Monday, June 15, 2015

Regency Style at History Alive

Queen's Birthday long weekend in June each year brings with it our annual re-enactment event, History Alive, held out at Fort Lytton. This year, my group RIFF decided that we would do a split period weekend so that the interested few of us could introduce a whole new period and display.

But first up, we reprised Regency for Saturday. Our main display is breakfast, one of the biggest meals of the day in middle to upper class regency times. The event opens at 9.30am, so we held off with our breakfast until 10.30 this year. Unfortunately it wasn't included in the program (it's apparently too hard to write "Saturday only" after the listing) so we didn't exactly have many people to talk to about food in Regency times. A real shame as one of our ladies had done quite a lot of research and prepared her talk. At any rate, we had a lovely time. 

After breakfast and washing our dishes, we spent out time in ladylike pursuits - sketching, watercolours, sewing. I was working on a new bonnet. I also spent some time taking photos of my fellow re-enactors in our group.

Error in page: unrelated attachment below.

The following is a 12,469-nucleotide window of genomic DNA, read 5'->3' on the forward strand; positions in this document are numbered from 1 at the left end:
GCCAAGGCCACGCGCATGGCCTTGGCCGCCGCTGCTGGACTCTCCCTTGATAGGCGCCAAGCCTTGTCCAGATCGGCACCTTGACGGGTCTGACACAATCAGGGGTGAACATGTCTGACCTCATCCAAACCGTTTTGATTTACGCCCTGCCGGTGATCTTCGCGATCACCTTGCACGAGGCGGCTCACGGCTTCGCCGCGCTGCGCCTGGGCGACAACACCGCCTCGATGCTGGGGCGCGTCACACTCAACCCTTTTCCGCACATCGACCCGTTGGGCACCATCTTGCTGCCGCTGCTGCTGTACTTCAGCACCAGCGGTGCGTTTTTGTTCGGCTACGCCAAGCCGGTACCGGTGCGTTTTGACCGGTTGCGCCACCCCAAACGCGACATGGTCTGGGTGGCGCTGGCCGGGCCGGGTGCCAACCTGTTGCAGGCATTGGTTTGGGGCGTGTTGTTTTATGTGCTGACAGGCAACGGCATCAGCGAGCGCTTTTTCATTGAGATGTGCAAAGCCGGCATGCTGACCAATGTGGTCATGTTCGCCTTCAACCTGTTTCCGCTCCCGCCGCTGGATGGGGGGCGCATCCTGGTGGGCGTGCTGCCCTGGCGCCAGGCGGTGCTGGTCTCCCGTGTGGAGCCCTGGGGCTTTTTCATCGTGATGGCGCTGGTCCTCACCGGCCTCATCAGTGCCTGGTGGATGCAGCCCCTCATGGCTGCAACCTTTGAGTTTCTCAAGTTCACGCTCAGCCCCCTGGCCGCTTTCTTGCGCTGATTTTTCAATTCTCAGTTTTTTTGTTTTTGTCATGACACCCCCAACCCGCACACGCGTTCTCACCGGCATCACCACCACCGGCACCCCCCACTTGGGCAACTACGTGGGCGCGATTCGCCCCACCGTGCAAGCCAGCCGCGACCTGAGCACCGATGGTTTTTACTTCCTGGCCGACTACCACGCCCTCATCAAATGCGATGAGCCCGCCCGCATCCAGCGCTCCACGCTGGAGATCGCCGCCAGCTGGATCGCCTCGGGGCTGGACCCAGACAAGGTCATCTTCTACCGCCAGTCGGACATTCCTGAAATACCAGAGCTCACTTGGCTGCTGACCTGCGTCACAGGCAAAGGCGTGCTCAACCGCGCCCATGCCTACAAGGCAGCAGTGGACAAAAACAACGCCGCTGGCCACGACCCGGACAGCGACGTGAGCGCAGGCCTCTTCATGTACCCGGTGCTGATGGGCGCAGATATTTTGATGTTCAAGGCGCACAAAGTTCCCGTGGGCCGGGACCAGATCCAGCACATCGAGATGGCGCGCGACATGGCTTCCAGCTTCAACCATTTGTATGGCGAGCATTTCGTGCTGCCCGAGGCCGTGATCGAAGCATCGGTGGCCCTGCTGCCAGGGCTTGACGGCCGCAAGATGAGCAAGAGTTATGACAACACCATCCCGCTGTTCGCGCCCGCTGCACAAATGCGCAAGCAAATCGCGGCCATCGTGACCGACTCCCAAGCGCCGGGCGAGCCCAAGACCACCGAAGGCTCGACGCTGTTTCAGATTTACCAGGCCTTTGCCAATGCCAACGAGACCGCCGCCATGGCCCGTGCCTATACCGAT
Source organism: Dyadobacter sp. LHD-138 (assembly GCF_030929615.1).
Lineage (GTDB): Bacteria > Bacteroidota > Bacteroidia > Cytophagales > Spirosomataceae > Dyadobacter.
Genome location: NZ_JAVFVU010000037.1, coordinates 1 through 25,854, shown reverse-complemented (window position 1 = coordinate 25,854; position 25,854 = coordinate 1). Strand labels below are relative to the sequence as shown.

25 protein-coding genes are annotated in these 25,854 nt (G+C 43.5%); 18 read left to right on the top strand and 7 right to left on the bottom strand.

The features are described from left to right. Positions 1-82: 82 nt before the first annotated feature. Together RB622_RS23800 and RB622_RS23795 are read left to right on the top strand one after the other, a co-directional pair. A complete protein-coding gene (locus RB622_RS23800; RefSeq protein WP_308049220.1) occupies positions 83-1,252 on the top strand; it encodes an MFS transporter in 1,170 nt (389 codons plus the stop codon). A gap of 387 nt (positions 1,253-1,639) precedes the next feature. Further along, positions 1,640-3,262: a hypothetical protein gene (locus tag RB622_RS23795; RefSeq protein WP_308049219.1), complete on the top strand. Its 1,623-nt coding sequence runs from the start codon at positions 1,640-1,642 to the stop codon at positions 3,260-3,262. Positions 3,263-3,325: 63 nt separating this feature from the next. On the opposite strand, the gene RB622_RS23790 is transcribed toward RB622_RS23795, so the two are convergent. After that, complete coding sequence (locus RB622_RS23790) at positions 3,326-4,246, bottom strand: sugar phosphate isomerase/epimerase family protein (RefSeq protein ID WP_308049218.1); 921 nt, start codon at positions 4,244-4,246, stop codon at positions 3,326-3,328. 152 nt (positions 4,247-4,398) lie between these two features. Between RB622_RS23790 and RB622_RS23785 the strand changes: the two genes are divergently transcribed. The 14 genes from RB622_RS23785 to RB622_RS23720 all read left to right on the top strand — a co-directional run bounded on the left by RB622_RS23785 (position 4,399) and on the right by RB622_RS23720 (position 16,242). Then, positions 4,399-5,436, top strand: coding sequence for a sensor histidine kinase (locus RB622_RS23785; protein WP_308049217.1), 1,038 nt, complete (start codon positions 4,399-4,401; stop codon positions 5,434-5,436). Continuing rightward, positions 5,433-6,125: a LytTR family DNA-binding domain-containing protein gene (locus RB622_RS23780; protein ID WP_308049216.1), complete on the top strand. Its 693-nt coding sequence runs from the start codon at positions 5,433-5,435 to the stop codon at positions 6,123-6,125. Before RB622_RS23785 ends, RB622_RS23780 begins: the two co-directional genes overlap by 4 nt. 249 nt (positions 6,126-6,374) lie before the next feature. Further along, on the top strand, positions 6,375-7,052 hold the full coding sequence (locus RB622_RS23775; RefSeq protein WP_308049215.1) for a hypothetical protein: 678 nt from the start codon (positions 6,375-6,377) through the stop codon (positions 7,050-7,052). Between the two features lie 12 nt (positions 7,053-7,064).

We also used our promenade time to venture over to a special display for the event - a 15th Century Caravel ship (the Notorious). The ship has been built in Australia from reclaimed timber and is a faithful reconstruction. It is beautifully done and I was glad that I went on board to have a look-see and took some photos. 

We rounded out our day with tiffen (Regency afternoon tea) including the luxurious pineapple, before the public left for the day and we were able to pack up.

For the occasion, I finally finished my newest regency dress - a grey self stipe silk cotton (burn test tells me this). This is one that I had started last year but the event I was to wear it to was moved and I could no longer attend. Thus, it was tossed into the corner and left until I actually needed a new dress. Thankfully I only had the sleeves to insert and the hem to finish, so it was a quick whip up. The dress is inspired by very late Georgian styles (1790s). I wore it in a transitional style. I much prefer the fuller skirts on the transition between Georgian and Regency - so much more flattering, and I have included the inspiration painting that I based my dress on. I did make new stays as well, but they were unfortunately too big so I have plans to re-make them to fit.

1 comment:

  1. Beautiful! I adore your red and white Regency gown. Such a smashing color combination, along with an epic chapeau!